EPSRC Big Ideas
Big Ideas is EPSRC’s initiative to collect adventurous and exciting ideas from the wider research community. Big Ideas will be ambitious and have the ability to transform the research landscape. Not necessarily driven by scale, we are looking for a level of ambition and transformational potential embedded within the idea.
Big Ideas are those that are hard to achieve, require significant support (financial, people, skills) to make them possible and have ground-breaking impacts (in all forms). Big Ideas also attract public, industry and government enthusiasm and excitement, either by the nature of the science itself or by the potential socio-economic changes it could offer in the future.
EPSRC welcomes submissions across all areas of our portfolio.
Why Big Ideas?
EPSRC is aiming to have a pipeline of ideas at various stages of development, so that when opportunities arise there are potential research concepts developed and ready. The Big Ideas process is not in itself a call for proposals because there is no dedicated funding aligned to this activity. However, by developing Big Ideas other avenues could be inspired by the idea itself as well as the potential to be part of the pipeline of ideas.
Submitting a Big Idea
The Big Ideas process is designed to support the development of an idea from its original conception into a compelling business case. The initial form has been developed to help you consider the various aspects of a Big Idea, so you can test its robustness before it is submitted.
In order to submit a Big Idea, individuals need to submit a completed smart survey (an associated guidance document has been created to support this). The guidance document is a live document which will be updated and added to as the process evolves.
What Happens Next?
Submitted ideas will be batched for consideration by an internal panel, who will check for validity and eligibility, taking into account alignment to EPSRC strategies and the broader strategic context. This internal review takes place three times a year.
Ideas that progress will then be considered by EPSRC’s Science, Technology and Engineering Board (SETB), who will select ideas for further development, assessing whether the concept is in line with the Big Ideas aims, and providing advice about its further development. For example, this could involve assigning mentors, redirecting an idea towards other funding routes, or encouraging wider links and facilitated discussions to create a compelling case. By maintaining an overview of, and contributing to, the pipeline of ideas to identify strategic opportunities for additional funding streams, SETB provides assurance to support decision making by the Executive and by EPSRC’s Council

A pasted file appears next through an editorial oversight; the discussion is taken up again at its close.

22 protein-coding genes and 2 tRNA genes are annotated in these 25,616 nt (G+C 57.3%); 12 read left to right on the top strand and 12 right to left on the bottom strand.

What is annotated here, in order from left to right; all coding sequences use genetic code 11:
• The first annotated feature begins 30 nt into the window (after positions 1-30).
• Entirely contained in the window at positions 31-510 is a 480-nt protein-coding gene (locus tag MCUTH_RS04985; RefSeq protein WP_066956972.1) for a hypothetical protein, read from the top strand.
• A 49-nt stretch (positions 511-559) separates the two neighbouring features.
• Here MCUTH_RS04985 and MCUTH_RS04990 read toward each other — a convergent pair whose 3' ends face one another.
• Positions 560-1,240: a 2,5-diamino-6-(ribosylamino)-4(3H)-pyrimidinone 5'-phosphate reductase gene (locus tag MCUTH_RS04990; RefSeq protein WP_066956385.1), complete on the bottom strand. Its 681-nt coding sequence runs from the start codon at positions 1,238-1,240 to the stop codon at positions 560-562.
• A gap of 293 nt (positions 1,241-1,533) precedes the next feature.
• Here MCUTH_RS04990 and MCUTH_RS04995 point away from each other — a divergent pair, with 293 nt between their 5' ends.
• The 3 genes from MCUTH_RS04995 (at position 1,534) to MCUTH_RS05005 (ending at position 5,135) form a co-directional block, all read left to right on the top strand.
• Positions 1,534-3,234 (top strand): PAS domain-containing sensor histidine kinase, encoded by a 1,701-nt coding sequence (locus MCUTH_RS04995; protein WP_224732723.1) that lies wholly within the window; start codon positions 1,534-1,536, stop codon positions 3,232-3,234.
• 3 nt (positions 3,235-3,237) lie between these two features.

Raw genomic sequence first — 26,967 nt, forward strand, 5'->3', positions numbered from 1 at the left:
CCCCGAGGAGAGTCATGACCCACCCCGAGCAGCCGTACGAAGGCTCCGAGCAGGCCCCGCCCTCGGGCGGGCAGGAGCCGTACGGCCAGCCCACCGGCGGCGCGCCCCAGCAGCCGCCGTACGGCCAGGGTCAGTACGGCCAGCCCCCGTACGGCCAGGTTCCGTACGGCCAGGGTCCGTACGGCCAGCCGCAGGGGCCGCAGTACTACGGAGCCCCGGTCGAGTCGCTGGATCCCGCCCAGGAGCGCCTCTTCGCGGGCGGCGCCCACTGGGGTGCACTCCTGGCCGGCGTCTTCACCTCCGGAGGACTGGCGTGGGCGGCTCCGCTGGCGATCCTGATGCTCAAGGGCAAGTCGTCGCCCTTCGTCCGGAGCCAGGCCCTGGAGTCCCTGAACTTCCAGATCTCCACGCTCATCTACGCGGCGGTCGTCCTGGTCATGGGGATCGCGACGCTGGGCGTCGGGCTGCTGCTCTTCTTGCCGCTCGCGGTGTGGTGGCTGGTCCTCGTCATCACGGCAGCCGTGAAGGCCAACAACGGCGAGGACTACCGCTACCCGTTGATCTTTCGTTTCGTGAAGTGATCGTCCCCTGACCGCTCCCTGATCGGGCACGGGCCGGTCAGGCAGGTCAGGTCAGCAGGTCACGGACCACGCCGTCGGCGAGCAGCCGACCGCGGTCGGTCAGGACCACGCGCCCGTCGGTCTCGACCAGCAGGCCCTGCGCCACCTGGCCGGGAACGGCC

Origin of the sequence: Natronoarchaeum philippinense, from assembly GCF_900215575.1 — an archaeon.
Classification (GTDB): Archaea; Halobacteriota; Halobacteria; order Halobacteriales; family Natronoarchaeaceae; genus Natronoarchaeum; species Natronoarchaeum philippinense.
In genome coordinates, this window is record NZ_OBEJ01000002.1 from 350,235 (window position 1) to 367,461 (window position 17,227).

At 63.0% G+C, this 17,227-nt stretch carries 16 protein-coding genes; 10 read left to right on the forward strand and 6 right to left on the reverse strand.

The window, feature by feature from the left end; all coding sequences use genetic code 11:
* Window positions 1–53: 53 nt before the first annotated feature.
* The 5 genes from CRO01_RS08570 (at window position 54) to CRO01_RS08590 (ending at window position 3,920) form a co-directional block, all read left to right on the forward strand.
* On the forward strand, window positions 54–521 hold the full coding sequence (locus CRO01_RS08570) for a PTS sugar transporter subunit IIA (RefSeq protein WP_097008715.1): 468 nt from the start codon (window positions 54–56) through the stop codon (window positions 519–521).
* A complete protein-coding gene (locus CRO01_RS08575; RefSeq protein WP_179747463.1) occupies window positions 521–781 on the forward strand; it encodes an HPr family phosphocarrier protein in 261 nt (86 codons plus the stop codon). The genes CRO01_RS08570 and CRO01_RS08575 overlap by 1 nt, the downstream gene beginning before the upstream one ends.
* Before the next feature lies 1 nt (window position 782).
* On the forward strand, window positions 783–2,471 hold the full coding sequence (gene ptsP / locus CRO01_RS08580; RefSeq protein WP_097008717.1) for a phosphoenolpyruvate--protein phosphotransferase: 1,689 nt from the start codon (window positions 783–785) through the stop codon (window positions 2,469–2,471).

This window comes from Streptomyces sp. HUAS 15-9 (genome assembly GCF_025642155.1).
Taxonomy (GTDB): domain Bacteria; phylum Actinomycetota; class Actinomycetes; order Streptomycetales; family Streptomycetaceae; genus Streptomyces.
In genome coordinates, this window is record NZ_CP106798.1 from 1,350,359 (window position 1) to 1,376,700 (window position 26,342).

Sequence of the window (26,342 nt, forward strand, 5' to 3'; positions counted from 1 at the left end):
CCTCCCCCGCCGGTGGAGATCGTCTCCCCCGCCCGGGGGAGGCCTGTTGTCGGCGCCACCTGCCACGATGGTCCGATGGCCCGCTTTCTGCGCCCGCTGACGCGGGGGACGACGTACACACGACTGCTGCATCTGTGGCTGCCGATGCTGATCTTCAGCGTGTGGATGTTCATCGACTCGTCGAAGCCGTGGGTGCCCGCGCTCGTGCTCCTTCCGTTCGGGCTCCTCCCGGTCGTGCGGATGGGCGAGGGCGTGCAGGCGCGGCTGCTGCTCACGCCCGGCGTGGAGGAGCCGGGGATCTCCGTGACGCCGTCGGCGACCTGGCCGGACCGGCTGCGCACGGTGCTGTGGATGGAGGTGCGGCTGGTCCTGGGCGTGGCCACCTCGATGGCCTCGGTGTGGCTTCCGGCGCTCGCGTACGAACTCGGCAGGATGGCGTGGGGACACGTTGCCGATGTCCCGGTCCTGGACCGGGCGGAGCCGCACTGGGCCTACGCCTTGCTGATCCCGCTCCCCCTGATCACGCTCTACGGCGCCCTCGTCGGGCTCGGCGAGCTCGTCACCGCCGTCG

Please be aware that, if prioritised, a Big Idea may require other people to lead and/or be involved in its development; this will be discussed as part of the process of developing an idea further beyond the initial submission. EPSRC may put you in contact with others who have submitted similar ideas in order to develop the idea further, but will seek your permission to do so first. Ideas submitted to EPSRC’s Big Ideas process will be for internal use only. However, to aid their development we may share them, or an appropriate summary, within UKRI and with our strategic advisory bodies.
The membership of SETB is drawn from across EPSRC’s stakeholder groups, including both academia and business, and represents a diverse range of expertise and experience in research and innovation.
- Charlotte Deane - EPSRC Deputy Executive Chair (Chair of SETB)
- Joe De Sousa - EPSRC Council (AstraZeneca)
- Nick Jennings - EPSRC Council (Imperial College London)
- Cameron Alexander - University of Nottingham
- Paul French - Imperial College London
- Jane Jiang - University of Huddersfield
- Leigh Lapworth - Rolls-Royce
- Jonathan Legh-Smith - BT
- Adrian Mulholland - University of Bristol
- Graham Niblo - University of Southampton
- Susan Rosser - University of Edinburgh
- m.c. schraefel - University of Southampton
- Mike Sutton - Lubrizol
- Phil Taylor - University of Bristol
- Su Taylor - Queen’s University Belfast